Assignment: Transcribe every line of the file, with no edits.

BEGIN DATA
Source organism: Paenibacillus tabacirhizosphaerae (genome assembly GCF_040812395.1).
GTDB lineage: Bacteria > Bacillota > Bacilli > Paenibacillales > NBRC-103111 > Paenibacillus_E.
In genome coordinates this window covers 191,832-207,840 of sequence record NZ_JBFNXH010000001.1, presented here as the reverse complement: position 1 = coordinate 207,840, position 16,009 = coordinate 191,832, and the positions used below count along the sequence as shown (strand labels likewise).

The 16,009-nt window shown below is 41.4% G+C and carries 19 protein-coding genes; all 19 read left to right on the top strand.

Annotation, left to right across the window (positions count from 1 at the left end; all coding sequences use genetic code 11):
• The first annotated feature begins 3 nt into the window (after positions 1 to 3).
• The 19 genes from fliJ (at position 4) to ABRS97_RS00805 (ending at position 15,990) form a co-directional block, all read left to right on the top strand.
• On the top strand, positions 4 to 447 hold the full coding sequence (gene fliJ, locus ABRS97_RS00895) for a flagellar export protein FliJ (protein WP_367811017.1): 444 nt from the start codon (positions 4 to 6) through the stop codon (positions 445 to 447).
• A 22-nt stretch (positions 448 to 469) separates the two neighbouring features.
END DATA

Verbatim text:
Source organism: Paenibacillus tabacirhizosphaerae (genome assembly GCF_040812395.1).
GTDB lineage: Bacteria > Bacillota > Bacilli > Paenibacillales > NBRC-103111 > Paenibacillus_E.
In genome coordinates this window covers 191,832-207,840 of sequence record NZ_JBFNXH010000001.1, presented here as the reverse complement: position 1 = coordinate 207,840, position 16,009 = coordinate 191,832, and the positions used below count along the sequence as shown (strand labels likewise).

The 16,009-nt window shown below is 41.4% G+C and carries 19 protein-coding genes; all 19 read left to right on the top strand.

Annotation, left to right across the window (positions count from 1 at the left end; all coding sequences use genetic code 11):
• The first annotated feature begins 3 nt into the window (after positions 1 to 3).
• The 19 genes from fliJ (at position 4) to ABRS97_RS00805 (ending at position 15,990) form a co-directional block, all read left to right on the top strand.
• On the top strand, positions 4 to 447 hold the full coding sequence (gene fliJ, locus ABRS97_RS00895) for a flagellar export protein FliJ (protein WP_367811017.1): 444 nt from the start codon (positions 4 to 6) through the stop codon (positions 445 to 447).
• A 22-nt stretch (positions 448 to 469) separates the two neighbouring features.